And there’s a reason for that. In brief, pot isn’t legal here, rather the sale and use of cannabis is tolerated by the government. But because the cultivation of marijuana remains a serious crime in the Netherlands, you can imagine how that complicates the paradoxical supply chain—and makes it difficult for a coffeeshop to secure a consistent line on quality product.

As I ask various Dutch friends if they buy their weed in coffeeshops, I’m universally greeted with chortles, as-ifs, and invitations to see their home garden. Given that I’m here to speak at Cannabis Liberation Day, the largest marijuana event in the Netherlands, I’m meeting weed aficionados from all over the globe, and sure enough, Amsterdam cannabis is everyone’s favorite punching bag.

“It’s barely even recognizable as marijuana,” a guy from Spain tells a group of us.

It’s increasingly clear that as coffeeshops’ products have declined, home-grown marijuana has become king in this historic cannabis capital.

And that’s something that surprises many visitors here—especially those from certain parts of the world where regulated (or semi-regulated) markets are selling quality flower and pot products at medical dispensaries or retail storefronts.

In a way, it seems like Amsterdam cannabis is finding itself again. For decades Amsterdam has been defined by the coffeeshops that seem to cater more to tourists than to locals. But now locals and tourists alike know that the coffeeshops are the last place to find quality green.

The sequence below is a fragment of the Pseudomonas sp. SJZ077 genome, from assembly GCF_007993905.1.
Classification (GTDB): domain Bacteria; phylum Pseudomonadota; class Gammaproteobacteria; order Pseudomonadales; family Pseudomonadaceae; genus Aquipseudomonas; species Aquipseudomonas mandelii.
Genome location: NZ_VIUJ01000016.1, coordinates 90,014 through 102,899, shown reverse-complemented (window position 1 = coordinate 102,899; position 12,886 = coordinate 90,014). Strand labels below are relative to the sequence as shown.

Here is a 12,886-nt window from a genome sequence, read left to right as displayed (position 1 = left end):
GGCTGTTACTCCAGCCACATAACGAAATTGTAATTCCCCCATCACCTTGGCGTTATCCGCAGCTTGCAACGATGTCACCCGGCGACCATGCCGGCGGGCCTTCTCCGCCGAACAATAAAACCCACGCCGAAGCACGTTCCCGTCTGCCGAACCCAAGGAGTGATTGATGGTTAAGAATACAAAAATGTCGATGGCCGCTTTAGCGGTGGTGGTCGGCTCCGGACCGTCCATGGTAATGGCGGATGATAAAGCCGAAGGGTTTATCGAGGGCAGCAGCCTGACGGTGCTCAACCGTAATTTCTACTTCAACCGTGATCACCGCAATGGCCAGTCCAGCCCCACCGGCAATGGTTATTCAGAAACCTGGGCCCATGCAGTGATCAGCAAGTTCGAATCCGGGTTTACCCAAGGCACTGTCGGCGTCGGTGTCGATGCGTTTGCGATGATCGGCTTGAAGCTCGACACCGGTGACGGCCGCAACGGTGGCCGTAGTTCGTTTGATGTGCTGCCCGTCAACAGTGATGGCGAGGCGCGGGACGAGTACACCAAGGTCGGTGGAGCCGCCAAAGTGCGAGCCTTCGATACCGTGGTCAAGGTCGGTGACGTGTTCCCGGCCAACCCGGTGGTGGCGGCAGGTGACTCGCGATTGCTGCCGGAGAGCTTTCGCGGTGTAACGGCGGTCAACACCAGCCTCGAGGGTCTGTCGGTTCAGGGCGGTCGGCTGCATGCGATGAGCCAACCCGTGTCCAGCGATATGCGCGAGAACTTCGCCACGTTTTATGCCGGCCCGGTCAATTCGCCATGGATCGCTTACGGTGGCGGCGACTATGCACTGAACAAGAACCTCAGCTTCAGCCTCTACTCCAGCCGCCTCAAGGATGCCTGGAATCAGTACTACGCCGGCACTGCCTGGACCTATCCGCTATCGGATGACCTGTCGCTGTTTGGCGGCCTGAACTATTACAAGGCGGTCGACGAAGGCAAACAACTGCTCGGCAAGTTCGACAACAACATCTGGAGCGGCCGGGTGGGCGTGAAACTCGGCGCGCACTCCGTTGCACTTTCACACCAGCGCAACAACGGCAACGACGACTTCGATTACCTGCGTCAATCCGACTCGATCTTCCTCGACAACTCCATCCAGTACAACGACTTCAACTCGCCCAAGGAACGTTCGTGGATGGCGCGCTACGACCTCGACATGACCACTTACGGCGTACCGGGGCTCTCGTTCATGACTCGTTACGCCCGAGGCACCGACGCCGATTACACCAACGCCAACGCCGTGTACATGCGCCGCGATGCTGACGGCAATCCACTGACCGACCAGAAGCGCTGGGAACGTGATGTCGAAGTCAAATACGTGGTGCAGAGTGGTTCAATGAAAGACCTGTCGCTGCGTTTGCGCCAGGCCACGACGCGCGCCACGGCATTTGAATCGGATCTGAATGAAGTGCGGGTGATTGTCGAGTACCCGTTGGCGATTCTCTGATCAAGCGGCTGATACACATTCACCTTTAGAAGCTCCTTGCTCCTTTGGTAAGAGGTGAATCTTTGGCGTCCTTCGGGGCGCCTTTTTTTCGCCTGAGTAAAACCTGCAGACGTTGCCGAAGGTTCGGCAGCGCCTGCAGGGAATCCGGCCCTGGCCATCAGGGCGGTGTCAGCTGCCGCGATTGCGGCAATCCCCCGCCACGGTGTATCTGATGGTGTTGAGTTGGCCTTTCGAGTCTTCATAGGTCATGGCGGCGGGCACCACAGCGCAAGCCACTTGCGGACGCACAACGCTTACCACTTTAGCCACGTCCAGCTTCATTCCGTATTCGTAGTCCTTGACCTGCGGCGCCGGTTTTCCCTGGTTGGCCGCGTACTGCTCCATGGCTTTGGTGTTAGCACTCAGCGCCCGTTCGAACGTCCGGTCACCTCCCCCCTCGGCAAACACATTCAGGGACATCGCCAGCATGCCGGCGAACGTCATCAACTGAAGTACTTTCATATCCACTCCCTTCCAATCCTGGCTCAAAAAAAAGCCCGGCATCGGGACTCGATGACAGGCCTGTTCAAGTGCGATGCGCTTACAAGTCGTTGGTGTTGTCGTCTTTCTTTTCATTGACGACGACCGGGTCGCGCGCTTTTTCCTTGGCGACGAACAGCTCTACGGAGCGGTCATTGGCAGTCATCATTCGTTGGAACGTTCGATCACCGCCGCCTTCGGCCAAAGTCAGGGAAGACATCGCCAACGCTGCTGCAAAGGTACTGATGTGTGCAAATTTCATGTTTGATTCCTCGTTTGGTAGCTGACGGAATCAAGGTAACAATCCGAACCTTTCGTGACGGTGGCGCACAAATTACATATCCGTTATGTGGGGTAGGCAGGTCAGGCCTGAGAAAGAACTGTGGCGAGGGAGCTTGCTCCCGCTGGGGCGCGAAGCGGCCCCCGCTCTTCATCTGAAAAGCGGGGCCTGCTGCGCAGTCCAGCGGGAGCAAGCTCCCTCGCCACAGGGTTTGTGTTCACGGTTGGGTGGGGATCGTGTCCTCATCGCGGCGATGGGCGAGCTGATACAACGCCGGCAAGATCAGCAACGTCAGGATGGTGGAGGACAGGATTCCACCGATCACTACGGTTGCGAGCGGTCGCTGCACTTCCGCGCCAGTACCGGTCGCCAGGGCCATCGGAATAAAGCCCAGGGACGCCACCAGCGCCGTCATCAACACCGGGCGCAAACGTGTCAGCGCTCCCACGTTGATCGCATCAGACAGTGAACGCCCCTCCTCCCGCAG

When a Dutch friend offered us some of her home-grown after a quick breakfast on Liberation Day itself, we were honored—and relieved that it meant we didn’t have to stop by another coffeeshop. When we shared that joint with friends later, they were of course thankful, but you should have seen their eyes light up when we told them it was home-grown and not from a coffee­shop.

“Drug policy in the Netherlands is moving backwards,” one Dutch friend lamented. “And so is the quality of the cannabis in these coffeeshops.”

Meanwhile back at the 420 Coffeeshop, our joint is lit and our (alleged) space cake is unpackaged. My wife’s allergies are preventing her from giving too discerning a review on the flower’s quality, but I can smell from the smoke that something’s at least a little off. My cake definitely has weed in it, as I would learn about 45 minutes later, but the lackluster quality of the baked good makes it difficult to enjoy.

I notice a man in his 50s approach the counter and order a coffee. He takes a table near us and, as he waits for his order, unrolls a worn leather satchel revealing some bright-green leaf matter and a package of rolling papers. Before his coffee even lands at his table, he’s rolled a joint with expert efficiency, and it’s clear that he, like the rest of us, is here to have a smoke—though he’s not smoking the shop’s marijuana.

And there it is right in front of us: The world’s best-known capital of cannabis is struggling, but the ever-resilient Dutch are still getting by—and they’re still smoking and vaporizing quality (read: home-grown) cannabis while they’re at it.